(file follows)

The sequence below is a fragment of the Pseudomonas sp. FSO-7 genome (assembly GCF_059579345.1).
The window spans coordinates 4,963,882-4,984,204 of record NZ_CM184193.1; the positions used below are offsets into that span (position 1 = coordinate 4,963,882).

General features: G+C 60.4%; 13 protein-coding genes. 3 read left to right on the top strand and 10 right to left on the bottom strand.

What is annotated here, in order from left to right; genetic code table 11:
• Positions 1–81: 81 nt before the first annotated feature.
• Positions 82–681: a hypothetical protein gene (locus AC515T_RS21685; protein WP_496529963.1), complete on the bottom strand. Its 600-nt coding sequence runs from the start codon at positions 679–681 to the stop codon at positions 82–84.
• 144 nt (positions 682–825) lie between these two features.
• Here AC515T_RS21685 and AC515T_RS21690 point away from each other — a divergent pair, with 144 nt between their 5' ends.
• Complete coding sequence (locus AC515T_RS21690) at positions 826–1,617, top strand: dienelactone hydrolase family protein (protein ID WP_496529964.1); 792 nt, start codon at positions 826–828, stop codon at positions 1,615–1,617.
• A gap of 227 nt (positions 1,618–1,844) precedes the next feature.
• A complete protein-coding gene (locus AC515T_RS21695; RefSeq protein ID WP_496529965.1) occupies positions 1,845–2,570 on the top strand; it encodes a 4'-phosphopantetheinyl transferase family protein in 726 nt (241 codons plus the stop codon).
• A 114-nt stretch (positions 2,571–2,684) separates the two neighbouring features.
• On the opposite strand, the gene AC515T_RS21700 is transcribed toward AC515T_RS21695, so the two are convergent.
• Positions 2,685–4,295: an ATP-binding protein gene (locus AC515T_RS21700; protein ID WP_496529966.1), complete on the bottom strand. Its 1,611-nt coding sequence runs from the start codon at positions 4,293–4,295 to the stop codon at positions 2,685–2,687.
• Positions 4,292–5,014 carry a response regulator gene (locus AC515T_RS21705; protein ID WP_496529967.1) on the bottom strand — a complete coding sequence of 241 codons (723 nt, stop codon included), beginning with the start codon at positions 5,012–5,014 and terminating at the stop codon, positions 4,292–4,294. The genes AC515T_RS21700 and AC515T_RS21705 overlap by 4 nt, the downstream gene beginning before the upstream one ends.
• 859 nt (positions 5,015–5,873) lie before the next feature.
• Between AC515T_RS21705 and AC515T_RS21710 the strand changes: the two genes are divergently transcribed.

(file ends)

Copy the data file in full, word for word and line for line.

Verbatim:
The sequence below is a fragment of the Pseudomonas sp. FSO-7 genome (assembly GCF_059579345.1).
The window spans coordinates 4,963,882-4,984,204 of record NZ_CM184193.1; the positions used below are offsets into that span (position 1 = coordinate 4,963,882).

General features: G+C 60.4%; 13 protein-coding genes. 3 read left to right on the top strand and 10 right to left on the bottom strand.

What is annotated here, in order from left to right; genetic code table 11:
• Positions 1–81: 81 nt before the first annotated feature.
• Positions 82–681: a hypothetical protein gene (locus AC515T_RS21685; protein WP_496529963.1), complete on the bottom strand. Its 600-nt coding sequence runs from the start codon at positions 679–681 to the stop codon at positions 82–84.
• 144 nt (positions 682–825) lie between these two features.
• Here AC515T_RS21685 and AC515T_RS21690 point away from each other — a divergent pair, with 144 nt between their 5' ends.
• Complete coding sequence (locus AC515T_RS21690) at positions 826–1,617, top strand: dienelactone hydrolase family protein (protein ID WP_496529964.1); 792 nt, start codon at positions 826–828, stop codon at positions 1,615–1,617.
• A gap of 227 nt (positions 1,618–1,844) precedes the next feature.
• A complete protein-coding gene (locus AC515T_RS21695; RefSeq protein ID WP_496529965.1) occupies positions 1,845–2,570 on the top strand; it encodes a 4'-phosphopantetheinyl transferase family protein in 726 nt (241 codons plus the stop codon).
• A 114-nt stretch (positions 2,571–2,684) separates the two neighbouring features.
• On the opposite strand, the gene AC515T_RS21700 is transcribed toward AC515T_RS21695, so the two are convergent.
• Positions 2,685–4,295: an ATP-binding protein gene (locus AC515T_RS21700; protein ID WP_496529966.1), complete on the bottom strand. Its 1,611-nt coding sequence runs from the start codon at positions 4,293–4,295 to the stop codon at positions 2,685–2,687.
• Positions 4,292–5,014 carry a response regulator gene (locus AC515T_RS21705; protein ID WP_496529967.1) on the bottom strand — a complete coding sequence of 241 codons (723 nt, stop codon included), beginning with the start codon at positions 5,012–5,014 and terminating at the stop codon, positions 4,292–4,294. The genes AC515T_RS21700 and AC515T_RS21705 overlap by 4 nt, the downstream gene beginning before the upstream one ends.
• 859 nt (positions 5,015–5,873) lie before the next feature.
• Between AC515T_RS21705 and AC515T_RS21710 the strand changes: the two genes are divergently transcribed.